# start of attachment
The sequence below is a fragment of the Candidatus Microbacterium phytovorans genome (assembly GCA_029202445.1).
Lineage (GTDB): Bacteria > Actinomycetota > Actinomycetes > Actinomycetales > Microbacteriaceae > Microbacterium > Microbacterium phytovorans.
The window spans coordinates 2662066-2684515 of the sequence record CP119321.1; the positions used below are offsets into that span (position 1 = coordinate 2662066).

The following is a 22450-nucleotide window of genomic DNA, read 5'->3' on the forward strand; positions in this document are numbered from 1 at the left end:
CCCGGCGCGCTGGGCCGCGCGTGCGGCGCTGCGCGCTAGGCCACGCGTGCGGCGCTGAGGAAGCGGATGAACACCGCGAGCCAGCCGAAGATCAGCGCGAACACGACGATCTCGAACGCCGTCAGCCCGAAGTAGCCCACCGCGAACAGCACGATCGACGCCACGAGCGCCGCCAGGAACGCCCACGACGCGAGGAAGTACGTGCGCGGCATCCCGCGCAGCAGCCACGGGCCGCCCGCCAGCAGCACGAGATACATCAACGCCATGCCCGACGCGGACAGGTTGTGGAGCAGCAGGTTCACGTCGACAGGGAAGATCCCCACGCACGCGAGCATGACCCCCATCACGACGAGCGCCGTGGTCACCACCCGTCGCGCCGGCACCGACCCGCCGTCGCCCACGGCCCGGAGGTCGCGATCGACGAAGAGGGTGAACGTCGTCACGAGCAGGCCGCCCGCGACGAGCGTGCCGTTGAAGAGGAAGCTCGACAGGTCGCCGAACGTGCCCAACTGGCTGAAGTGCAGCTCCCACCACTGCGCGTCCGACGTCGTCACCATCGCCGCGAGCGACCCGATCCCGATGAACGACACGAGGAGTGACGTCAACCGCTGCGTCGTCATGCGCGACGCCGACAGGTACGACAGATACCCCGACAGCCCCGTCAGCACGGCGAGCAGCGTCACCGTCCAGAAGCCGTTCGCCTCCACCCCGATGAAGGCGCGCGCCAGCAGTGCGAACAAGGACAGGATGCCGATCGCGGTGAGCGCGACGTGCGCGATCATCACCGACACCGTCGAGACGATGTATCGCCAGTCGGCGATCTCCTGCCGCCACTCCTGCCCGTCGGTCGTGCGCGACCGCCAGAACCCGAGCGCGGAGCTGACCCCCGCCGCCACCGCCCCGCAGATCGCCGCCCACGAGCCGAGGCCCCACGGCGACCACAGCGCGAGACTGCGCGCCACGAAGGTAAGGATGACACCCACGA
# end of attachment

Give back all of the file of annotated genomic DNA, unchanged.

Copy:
The sequence below is a fragment of the Candidatus Microbacterium phytovorans genome (assembly GCA_029202445.1).
Lineage (GTDB): Bacteria > Actinomycetota > Actinomycetes > Actinomycetales > Microbacteriaceae > Microbacterium > Microbacterium phytovorans.
The window spans coordinates 2662066-2684515 of the sequence record CP119321.1; the positions used below are offsets into that span (position 1 = coordinate 2662066).

The following is a 22450-nucleotide window of genomic DNA, read 5'->3' on the forward strand; positions in this document are numbered from 1 at the left end:
CCCGGCGCGCTGGGCCGCGCGTGCGGCGCTGCGCGCTAGGCCACGCGTGCGGCGCTGAGGAAGCGGATGAACACCGCGAGCCAGCCGAAGATCAGCGCGAACACGACGATCTCGAACGCCGTCAGCCCGAAGTAGCCCACCGCGAACAGCACGATCGACGCCACGAGCGCCGCCAGGAACGCCCACGACGCGAGGAAGTACGTGCGCGGCATCCCGCGCAGCAGCCACGGGCCGCCCGCCAGCAGCACGAGATACATCAACGCCATGCCCGACGCGGACAGGTTGTGGAGCAGCAGGTTCACGTCGACAGGGAAGATCCCCACGCACGCGAGCATGACCCCCATCACGACGAGCGCCGTGGTCACCACCCGTCGCGCCGGCACCGACCCGCCGTCGCCCACGGCCCGGAGGTCGCGATCGACGAAGAGGGTGAACGTCGTCACGAGCAGGCCGCCCGCGACGAGCGTGCCGTTGAAGAGGAAGCTCGACAGGTCGCCGAACGTGCCCAACTGGCTGAAGTGCAGCTCCCACCACTGCGCGTCCGACGTCGTCACCATCGCCGCGAGCGACCCGATCCCGATGAACGACACGAGGAGTGACGTCAACCGCTGCGTCGTCATGCGCGACGCCGACAGGTACGACAGATACCCCGACAGCCCCGTCAGCACGGCGAGCAGCGTCACCGTCCAGAAGCCGTTCGCCTCCACCCCGATGAAGGCGCGCGCCAGCAGTGCGAACAAGGACAGGATGCCGATCGCGGTGAGCGCGACGTGCGCGATCATCACCGACACCGTCGAGACGATGTATCGCCAGTCGGCGATCTCCTGCCGCCACTCCTGCCCGTCGGTCGTGCGCGACCGCCAGAACCCGAGCGCGGAGCTGACCCCCGCCGCCACCGCCCCGCAGATCGCCGCCCACGAGCCGAGGCCCCACGGCGACCACAGCGCGAGACTGCGCGCCACGAAGGTAAGGATGACACCCACGA